The cancer screen a few know

My friend Sharon, 72, was diagnosed with two cancers. The worse one was discovered by accident.

She has an abdominal tumor that began to bother her after decades of slow growth. As part of the workup, she got a total-body CT, which showed a suspicious spot on her lung.

A biopsy confirmed it was lung cancer. Because the cancer was small and limited to one area, she underwent surgical removal. We sighed with relief.

Unfortunately, at her one-year followup, more lung nodules appeared on CT. It seems the cancer had been more extensive. Her oncologist, who has a predilection for unadorned numbers, said, “You have a 25% chance of surviving 5 years.” Sharon said, “He can’t help himself.”

Almost half of us will develop cancer in our lifetime. We have screening tests for 5 cancers. Most know the first four—cervical, prostate, colon, and breast cancer screening. But rarely do people know about the fifth – lung cancer screening.

Since 2013, the US Preventive Services Task Force (USPSTF) has recommended yearly lung cancer screening using low-dose computer tomography or CT (a fancy X-ray) for current and ex-smokers. Studies showed that screening this high-risk group might reduce the chance of dying from lung cancer by about 20%.

In 2021, USPSTF updated their guideline to be more inclusive. You’d qualify if you fulfill the following three criteria,

  1. You’re between the age of 50 and 80.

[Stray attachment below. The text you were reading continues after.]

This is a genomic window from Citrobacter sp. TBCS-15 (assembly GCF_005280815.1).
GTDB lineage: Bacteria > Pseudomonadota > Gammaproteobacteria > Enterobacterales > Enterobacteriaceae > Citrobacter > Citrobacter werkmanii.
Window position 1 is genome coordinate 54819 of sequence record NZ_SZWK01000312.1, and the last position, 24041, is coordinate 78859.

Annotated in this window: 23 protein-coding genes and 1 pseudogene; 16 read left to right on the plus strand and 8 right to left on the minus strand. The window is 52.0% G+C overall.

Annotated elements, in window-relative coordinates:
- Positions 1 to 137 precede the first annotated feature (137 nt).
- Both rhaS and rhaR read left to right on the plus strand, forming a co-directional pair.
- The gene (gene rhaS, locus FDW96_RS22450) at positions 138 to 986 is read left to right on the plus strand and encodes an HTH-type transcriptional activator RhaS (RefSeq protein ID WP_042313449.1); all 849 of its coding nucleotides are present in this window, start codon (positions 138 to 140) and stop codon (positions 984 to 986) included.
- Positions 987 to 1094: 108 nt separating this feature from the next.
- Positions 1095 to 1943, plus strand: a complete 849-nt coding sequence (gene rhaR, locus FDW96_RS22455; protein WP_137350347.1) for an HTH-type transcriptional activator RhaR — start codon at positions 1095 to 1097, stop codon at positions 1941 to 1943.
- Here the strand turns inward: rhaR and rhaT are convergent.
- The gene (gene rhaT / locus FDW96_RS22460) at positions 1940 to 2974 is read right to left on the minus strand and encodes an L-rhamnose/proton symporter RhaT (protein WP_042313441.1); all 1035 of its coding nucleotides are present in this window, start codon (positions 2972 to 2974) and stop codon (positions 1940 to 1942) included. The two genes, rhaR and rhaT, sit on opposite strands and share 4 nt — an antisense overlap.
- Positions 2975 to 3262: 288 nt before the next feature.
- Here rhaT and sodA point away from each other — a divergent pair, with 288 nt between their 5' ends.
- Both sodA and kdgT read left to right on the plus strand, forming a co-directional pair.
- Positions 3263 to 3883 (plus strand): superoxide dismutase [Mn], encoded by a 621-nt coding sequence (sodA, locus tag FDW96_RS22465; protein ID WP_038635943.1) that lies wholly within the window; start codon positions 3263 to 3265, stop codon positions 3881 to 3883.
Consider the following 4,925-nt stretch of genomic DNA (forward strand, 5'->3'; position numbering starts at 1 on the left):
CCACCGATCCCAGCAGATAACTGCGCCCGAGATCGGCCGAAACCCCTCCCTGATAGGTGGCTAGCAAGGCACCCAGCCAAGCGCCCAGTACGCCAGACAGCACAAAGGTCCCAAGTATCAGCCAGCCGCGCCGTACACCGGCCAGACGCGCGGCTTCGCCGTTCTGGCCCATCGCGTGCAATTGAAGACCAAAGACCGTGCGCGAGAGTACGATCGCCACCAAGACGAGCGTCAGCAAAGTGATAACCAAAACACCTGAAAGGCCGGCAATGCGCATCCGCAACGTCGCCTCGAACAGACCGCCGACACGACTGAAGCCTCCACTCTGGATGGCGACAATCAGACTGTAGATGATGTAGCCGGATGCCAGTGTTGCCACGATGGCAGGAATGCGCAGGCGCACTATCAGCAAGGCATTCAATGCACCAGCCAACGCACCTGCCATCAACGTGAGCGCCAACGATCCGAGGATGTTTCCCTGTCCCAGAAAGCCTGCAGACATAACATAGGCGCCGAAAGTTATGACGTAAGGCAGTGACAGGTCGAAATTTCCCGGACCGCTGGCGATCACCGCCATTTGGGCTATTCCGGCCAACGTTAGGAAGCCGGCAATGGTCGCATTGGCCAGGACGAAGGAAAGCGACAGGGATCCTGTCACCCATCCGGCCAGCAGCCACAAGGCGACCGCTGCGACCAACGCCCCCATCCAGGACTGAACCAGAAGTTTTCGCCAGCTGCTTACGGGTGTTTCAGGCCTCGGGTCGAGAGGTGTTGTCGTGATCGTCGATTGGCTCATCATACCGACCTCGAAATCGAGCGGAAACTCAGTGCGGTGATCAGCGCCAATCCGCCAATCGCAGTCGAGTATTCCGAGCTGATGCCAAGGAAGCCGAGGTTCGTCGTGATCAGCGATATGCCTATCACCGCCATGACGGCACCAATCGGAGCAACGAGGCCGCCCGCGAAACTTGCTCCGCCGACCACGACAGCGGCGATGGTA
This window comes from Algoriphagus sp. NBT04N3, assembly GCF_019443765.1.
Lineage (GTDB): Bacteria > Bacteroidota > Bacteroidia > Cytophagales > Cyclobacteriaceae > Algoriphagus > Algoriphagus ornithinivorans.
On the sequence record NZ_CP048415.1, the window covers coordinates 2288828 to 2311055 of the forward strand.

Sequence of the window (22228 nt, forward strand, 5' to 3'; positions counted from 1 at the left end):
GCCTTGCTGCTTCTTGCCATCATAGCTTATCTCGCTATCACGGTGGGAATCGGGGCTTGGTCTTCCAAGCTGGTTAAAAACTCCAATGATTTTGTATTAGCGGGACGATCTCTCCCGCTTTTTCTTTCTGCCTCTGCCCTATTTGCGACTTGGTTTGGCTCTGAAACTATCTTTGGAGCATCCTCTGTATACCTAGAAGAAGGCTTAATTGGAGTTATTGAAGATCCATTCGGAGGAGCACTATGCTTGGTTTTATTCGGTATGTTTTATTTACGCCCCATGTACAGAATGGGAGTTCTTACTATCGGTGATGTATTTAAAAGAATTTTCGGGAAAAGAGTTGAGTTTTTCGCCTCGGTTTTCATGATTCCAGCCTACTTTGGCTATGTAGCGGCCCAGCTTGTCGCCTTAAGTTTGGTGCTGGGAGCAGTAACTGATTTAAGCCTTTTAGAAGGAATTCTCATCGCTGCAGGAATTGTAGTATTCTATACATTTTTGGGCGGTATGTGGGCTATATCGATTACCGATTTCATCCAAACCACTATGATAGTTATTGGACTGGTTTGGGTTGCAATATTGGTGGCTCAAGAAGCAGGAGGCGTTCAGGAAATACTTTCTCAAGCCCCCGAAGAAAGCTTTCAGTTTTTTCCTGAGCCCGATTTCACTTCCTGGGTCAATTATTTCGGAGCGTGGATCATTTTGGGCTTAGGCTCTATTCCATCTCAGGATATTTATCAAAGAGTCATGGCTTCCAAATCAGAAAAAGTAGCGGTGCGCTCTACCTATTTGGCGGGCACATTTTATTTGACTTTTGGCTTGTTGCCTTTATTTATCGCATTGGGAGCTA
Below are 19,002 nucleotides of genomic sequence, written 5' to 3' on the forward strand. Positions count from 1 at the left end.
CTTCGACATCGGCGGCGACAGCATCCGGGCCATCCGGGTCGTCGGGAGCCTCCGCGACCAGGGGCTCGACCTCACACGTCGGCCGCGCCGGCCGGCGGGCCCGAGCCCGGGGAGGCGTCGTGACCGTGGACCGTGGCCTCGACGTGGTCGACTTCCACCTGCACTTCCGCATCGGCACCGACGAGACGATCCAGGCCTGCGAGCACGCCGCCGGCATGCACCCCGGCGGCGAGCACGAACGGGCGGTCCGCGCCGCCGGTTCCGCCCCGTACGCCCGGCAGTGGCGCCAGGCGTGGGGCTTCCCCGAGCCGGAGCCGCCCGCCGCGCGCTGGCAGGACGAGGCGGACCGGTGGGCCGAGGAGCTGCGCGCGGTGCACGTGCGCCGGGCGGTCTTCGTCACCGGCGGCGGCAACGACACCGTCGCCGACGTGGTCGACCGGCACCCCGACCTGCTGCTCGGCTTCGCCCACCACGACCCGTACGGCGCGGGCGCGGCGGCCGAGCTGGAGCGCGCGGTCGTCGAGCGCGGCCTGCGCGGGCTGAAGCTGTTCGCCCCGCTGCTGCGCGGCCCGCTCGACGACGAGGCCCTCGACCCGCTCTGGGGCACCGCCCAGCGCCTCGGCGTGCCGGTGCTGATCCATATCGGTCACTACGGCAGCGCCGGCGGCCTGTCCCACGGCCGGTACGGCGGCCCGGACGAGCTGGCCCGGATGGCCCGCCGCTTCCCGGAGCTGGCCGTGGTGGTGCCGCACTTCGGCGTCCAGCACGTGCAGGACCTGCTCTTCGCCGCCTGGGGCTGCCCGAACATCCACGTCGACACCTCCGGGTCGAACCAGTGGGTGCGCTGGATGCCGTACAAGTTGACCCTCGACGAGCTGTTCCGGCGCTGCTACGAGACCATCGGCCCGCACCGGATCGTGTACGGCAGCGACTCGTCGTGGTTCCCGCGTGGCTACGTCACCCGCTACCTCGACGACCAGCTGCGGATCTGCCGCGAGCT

2. And if you smoke more than 20 pack-year (e.g., smoking 3 packs a day for 10 years is 30 pack-year).
  3. And if you’re a current smoker or quit less than 15 years ago.  

Over 8 million Americans qualify for this study. The screening test should be free under most insurance, including Medicare. (Like mammograms, there should be no copay or deductible, but check with your insurance company first.) But a recent study showed only 1 in 15 of those eligible got this screening.

I have concerns about this test. Overdiagnosis can result in unnecessary testing and procedures, expense, and anxiety. This test uses very low-dose radiation, comparable to or less than our yearly background radiation exposure, but cumulative exposure to CT scan radiation could pose a risk of developing new radiation-induced cancers. However, the chance is very, very low.

Also 10 to 20% of lung cancer occurs in non- or very-light smokers, which this screening test does not include. Please note that radon, a natural odorless gas from the soil, is the No. 1 cause of lung cancer in non-smokers according to the EPA. Test your house for radon. You can get a free radon testing kit from the Ohio Department of Health ( or buy the kit in hardware stores.

Sharon calls my health column the funny column; she reads and helps me on many occasions. She visits my garden when my tulips are in full bloom and piles undue praise. I cheer when she and her husband announce a getaway vacation after the chemo. I pause when she blurts, “This could be my last…” I'm there and I listen.

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Volume 14, Issue 7, Posted 10:56 AM, 04.05.2022